a “model” concentration camp theresienstadt. as part of the “final solution” to rid...
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A Model Concentration CampTheresienstadt
As part of the final solution to rid Europe of Jews, Hitler established concentration camps.Concentration means bringing together, and in these camps Hitler brought together Jews from all over Europe.In some of the camps, gas chambers were constructed.The Nazis gassed to death hundreds of non-Jews and Jews all at once men, women, babies, children, old and young.There was no place to bury all of these people, so the bodies were burned.In some camps, the Nazis built crematoriums ovens where they could burn hundreds of bodies at one time.
Although smoke came from the camps with the odor of burning bodies, people who lived near the camps paid no attention.
TheresienstadtThe village of Terezin, in Czechoslovakia was chosen by the Nazis as the spot for a special concentration camp. Because Terezin was a town surrounded by a wall, the Nazis felt that it would be simple to guard. There was also a nearby railway station from which transports of people could be sent to the gas chambers in Auschwitz.
Rumors were spread by the Nazis that Terezin would be an old folks home, a sort of resort for privileged Jews. The Nazis propaganda was effective. Some Jews even paid to be sent to Terezin because they believed the Nazi lies.
Hitler decided that Terezin would become the model camp, the camp he would show the Red Cross. The surroundings were beautiful. It was build on green meadows, and nearby there were fruit trees.The Nazis took the Red Cross on a tour and said, See our prisoners do not have it so bad. Even the food is good; taste it for yourself.The Red Cross, of course, did not know that the food they ate was not the food served to prisoners.The menu of the Jews in Terezin was always the same: bread and unsweetened black coffee for breakfast; watery soup for lunch; soup and bread for dinner.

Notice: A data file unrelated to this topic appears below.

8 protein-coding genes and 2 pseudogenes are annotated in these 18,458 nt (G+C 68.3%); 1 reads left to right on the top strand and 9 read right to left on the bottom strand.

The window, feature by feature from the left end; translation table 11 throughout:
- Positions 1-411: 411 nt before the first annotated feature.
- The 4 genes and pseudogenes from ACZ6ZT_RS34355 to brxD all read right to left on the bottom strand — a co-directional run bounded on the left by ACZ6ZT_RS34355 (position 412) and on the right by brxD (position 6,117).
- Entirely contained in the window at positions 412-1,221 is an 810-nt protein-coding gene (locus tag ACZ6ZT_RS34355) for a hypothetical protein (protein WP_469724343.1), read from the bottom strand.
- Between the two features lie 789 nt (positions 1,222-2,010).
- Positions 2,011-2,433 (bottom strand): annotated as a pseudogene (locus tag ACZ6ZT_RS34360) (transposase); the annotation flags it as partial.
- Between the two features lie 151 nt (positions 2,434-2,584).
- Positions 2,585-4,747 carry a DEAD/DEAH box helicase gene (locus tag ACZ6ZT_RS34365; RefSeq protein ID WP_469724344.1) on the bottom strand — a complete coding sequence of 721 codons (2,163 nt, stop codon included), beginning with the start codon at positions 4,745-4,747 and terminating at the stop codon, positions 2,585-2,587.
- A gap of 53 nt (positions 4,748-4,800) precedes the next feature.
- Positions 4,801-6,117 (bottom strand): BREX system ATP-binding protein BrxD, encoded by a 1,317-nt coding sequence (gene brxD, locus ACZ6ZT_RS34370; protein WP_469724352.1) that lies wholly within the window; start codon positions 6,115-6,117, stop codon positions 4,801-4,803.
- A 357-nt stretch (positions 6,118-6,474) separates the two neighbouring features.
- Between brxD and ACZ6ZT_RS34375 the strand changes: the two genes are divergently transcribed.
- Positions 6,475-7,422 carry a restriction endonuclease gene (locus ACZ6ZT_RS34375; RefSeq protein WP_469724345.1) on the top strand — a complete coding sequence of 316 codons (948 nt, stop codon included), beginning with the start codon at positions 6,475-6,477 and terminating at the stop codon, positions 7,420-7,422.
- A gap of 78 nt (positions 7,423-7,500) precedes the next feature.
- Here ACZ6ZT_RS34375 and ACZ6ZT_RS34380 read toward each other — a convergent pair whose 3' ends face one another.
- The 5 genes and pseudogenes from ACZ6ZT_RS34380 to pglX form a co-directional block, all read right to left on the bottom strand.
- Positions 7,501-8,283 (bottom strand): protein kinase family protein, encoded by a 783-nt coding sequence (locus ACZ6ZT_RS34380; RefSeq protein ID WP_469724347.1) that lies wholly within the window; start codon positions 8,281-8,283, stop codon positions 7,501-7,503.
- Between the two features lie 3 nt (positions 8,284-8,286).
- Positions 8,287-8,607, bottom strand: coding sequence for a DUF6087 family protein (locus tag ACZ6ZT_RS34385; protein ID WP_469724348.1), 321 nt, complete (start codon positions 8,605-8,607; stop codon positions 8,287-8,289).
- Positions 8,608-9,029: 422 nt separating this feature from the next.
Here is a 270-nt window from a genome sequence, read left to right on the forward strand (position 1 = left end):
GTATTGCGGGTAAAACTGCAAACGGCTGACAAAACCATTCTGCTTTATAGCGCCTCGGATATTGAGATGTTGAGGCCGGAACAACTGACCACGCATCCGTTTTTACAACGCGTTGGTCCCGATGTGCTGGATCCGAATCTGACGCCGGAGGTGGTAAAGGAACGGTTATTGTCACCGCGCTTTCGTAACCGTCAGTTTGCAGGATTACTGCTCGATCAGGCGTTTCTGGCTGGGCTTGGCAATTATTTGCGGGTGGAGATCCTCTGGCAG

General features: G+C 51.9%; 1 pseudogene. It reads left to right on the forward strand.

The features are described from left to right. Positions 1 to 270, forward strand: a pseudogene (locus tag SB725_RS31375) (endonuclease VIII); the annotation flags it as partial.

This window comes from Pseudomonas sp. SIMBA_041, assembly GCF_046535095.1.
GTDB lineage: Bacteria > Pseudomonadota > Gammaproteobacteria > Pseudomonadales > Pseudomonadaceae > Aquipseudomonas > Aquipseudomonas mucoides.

Many artists were shipped to Terezin. For a time they were allowed to work as draftsmen and in similar jobs. But when they began sketching what they saw around them, they were beaten and tortured. Most of them were imprisoned and then sent on to be murdered at Auschwitz.However, the pictures that these artists produced survived and tell us better than words how horrible life was in Terezin.
The greatest tragedy of Terezin surrounded the children. Thousands of children were brought there. A few children in this camp lived with their parents, but most were orphans and were housed together in huge barracks, 20-30 children in a room.
A school was organized and classes were held.From the age of 14 kids had to work long hours. The younger kids secretly studied and drew pictures.The children drew the things they saw around them hunger, starvation, illness and people being murdered. They drew these things into their pictures and wrote about them in their poetry.More than 15, 000 children stopped off at Terezin for a short time. Of this number only about 150 lived.
The last, the very last,So richly, brightly, dazzlinglyyellow.Perhaps if the sun's tearswould singagainst a white stone...Such, such a yellowIs carried lightly 'way up high,It went away I'm sure because it wished tokiss the world good-bye.For seven weeks I've lived in here,Penned up inside this ghetto.But I have found what I love here.The dandelions call to meAnd the white chestnut branches in the court.Only I never saw another butterfly.That butterfly was the last one.Butterflies don't live in here,In the ghetto.
"Children were neither just the mute and traumatized witnesses to this war, nor merely its innocent victims; the war invaded their imaginations and the war raged inside them."
Power Point presentation by Shani Abed Hebrew/Judaic Teacher San Diego Jewish Academy